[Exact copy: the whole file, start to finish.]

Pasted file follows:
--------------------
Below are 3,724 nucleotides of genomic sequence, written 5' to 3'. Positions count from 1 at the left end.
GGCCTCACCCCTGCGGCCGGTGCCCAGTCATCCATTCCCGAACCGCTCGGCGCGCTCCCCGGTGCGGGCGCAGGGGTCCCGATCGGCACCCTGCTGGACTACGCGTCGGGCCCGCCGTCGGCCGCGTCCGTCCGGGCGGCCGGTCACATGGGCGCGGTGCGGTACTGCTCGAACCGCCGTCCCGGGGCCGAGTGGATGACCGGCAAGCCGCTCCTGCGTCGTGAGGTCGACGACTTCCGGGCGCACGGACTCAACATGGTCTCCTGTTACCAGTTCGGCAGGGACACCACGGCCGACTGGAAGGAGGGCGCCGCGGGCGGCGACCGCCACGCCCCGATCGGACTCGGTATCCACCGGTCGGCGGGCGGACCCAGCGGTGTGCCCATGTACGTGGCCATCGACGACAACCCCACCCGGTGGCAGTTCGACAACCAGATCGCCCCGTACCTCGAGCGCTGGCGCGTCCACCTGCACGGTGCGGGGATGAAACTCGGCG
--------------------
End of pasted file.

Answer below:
Below are 3,724 nucleotides of genomic sequence, written 5' to 3'. Positions count from 1 at the left end.
GGCCTCACCCCTGCGGCCGGTGCCCAGTCATCCATTCCCGAACCGCTCGGCGCGCTCCCCGGTGCGGGCGCAGGGGTCCCGATCGGCACCCTGCTGGACTACGCGTCGGGCCCGCCGTCGGCCGCGTCCGTCCGGGCGGCCGGTCACATGGGCGCGGTGCGGTACTGCTCGAACCGCCGTCCCGGGGCCGAGTGGATGACCGGCAAGCCGCTCCTGCGTCGTGAGGTCGACGACTTCCGGGCGCACGGACTCAACATGGTCTCCTGTTACCAGTTCGGCAGGGACACCACGGCCGACTGGAAGGAGGGCGCCGCGGGCGGCGACCGCCACGCCCCGATCGGACTCGGTATCCACCGGTCGGCGGGCGGACCCAGCGGTGTGCCCATGTACGTGGCCATCGACGACAACCCCACCCGGTGGCAGTTCGACAACCAGATCGCCCCGTACCTCGAGCGCTGGCGCGTCCACCTGCACGGTGCGGGGATGAAACTCGGCG